Grouping learners purposefully throughout the school day based on their needs and the curriculum remains the single best way to differentiate instruction. This guide will help teachers expertly use flexible grouping and differentiation strategies to respond to students’ diverse learning needs, abilities, and interests. Included are methods for creating groups based on assessment data, planning group lessons and tiered assignments, engaging learners at all levels, supporting personalized learning, grading collaborative work, and communicating with parents about the benefits of group work and productive struggle. Digital content contains all forms from the book and a PDF presentation.
Audience: Teachers and administrators, grades K–12
Trim Size: 8.5" x 11"
Page Count: 200
Digital Content: Includes all of the book’s customizable and printable forms and a PDF presentation for professional development.
Praise for A Teacher’s Guide to Flexible Grouping and Collaborative Learning
“A thoroughly user-friendly guide that will help classroom teachers expertly use flexible grouping and differentiation strategies to respond to their students’ diverse learning needs, abilities, and interests. Unreservedly recommended!”—Midwest Book Review
“The authors provide the most comprehensive guide to group learning that I have seen in my quarter century of teaching and researching grouping and talent development. The introductory sections reviewing relevant research and responding to common (and misguided) criticisms and myths of grouping are excellent and easily digestible, and the countless strategies and tips will prove useful for anyone working with K–12 students or supervising educators who do. This book should be required reading in all of our teacher preparation programs!”—Jonathan Plucker, Julian C. Stanley Professor of Talent Development, Johns Hopkins Center for Talented Youth and School of Education
“One of the most challenging aspects of teaching in today’s diverse classroom is the differentiated practice of effectively using flexible grouping and collaborative learning. Teaching and learning experts Brulles and Brown have aptly addressed these practices in this remarkably well-articulated text. Everything you need to know, understand, and be able to do are spelled out in a comprehensive manner. This step-by-step text gives you all the tools, directions, and methods for making flexible grouping and collaboration work in your classroom. This ‘go-to’ resource should be on every teacher’s desk; studied, highlighted, tabbed, and applied!”—Richard M. Cash, Ed.D., author of Advancing Differentiation: Thinking and Learning for the 21st Century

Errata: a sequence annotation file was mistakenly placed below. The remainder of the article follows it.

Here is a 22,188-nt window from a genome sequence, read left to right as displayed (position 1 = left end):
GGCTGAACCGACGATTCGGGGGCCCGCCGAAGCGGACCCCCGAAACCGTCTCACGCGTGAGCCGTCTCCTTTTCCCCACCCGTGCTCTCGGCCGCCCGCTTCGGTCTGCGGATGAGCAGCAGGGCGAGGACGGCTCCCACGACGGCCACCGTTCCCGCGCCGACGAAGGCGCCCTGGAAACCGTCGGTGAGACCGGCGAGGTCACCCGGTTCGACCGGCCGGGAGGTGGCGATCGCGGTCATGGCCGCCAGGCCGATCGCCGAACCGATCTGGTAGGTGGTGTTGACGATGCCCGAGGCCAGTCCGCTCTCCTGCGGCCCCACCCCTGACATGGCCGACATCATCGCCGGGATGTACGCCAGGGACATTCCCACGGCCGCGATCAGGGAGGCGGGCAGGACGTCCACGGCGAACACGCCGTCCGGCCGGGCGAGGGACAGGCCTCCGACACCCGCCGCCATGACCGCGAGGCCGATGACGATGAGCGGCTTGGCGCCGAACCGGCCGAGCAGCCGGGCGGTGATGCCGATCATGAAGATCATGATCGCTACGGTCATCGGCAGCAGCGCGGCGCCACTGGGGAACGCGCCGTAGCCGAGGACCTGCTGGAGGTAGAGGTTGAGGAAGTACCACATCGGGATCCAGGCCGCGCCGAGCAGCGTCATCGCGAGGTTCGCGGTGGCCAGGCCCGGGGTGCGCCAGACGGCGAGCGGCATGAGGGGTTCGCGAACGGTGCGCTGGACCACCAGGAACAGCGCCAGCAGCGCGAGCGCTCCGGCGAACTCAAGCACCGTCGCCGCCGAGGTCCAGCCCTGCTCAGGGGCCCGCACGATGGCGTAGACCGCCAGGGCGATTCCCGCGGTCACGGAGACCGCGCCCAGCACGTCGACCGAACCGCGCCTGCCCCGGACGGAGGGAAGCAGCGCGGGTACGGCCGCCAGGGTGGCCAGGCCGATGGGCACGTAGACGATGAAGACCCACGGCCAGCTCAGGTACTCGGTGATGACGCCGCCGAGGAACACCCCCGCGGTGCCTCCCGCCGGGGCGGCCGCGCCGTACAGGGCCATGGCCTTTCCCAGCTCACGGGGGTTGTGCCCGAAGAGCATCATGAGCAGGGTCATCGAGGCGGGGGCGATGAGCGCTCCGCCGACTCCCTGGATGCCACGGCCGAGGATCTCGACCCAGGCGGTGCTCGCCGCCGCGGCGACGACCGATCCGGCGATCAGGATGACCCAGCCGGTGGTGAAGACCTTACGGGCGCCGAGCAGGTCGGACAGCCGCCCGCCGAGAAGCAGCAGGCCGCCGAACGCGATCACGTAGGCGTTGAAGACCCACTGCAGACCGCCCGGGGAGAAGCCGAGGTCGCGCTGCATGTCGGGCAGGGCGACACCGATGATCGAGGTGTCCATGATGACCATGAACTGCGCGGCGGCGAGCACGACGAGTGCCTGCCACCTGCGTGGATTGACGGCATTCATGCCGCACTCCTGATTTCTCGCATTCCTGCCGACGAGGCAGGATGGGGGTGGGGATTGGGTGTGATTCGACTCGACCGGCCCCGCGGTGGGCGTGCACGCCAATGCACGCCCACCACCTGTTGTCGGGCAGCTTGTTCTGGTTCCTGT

“An excellent read that both demystifies and clarifies what exactly is grouping and how it can be used as an effective method for instruction and assessment in the modern mixed-ability classroom. Dina Brulles and Karen Brown explain the benefits of teaching and learning through grouping in a clear and comprehensive manner. More importantly, they provide concrete and creative examples of best practices and instructional methods educators can use to address and respond to the diverse yet individual academic and socioemotional needs of all students. If your goal is to develop and deliver deeper, student-centered learning experiences that prompt deeper thinking and promote talent development, then this is the book you need to read!”—Erik M. Francis, M.Ed., M.S., professional education specialist at Maverik Education LLC and author of Now That’s a Good Question!
“A Teacher’s Guide to Flexible Grouping and Collaborative Learning provides the compelling why flexible grouping is essential for achieving equity in today’s diverse classrooms, as well as detailed classroom scenarios and relatable real-world examples demonstrating how flexible grouping has been successfully implemented in elementary and secondary classrooms to support the unique needs of each student. The specific teaching and learning strategies and usable tools included provide what teachers and students need to accomplish truly personalized learning within today’s classrooms.”—Dr. Lauri B. Kirsch, supervisor, K–12 gifted programs, Hillsborough County Public Schools, Tampa, FL
“We know from research that collaboration can enhance learning; however, group work can be ‘messy’ at times. All too often, teachers avoid putting their students into groups because they think it wastes time or is just too difficult to manage. Brulles and Brown have written a book for teachers who are looking for more flexibility in how to form and manage groups for different purposes. They provide a plethora of learning activities and questioning strategies that are classroom tested and easily implemented to meet the needs of a range of learners—from ways to vary to the complexity of tasks to how to design engaging group projects. This book offers new ideas to novice and veteran teachers alike.”—Karin Hess, Ed.D., researcher and author of A Local Assessment Toolkit to Promote Deeper Learning: Transforming Research Into Practice
Flexible Grouping and Collaborative Learning: Moving from Obstacles Toward Solutions
“Flexible grouping? Not for me, it’s too chaotic!”
Does this sound familiar? However, when classroom structures are put in place both in the classroom learning environment and the grouping of students, the stage is set for success for all learners!
Flexible grouping isn’t a single step; it’s a process. What happens before the group is established, the strategies used within the group, and determining when and how the grouping should be evaluated are all part of the process. With so much at stake for learners, taking the chaos out of flexible grouping is a must.
What do teachers need to know to flexibly group their students successfully? How can you approach flexible grouping with confidence? And how do you know that it’s working effectively and efficiently?
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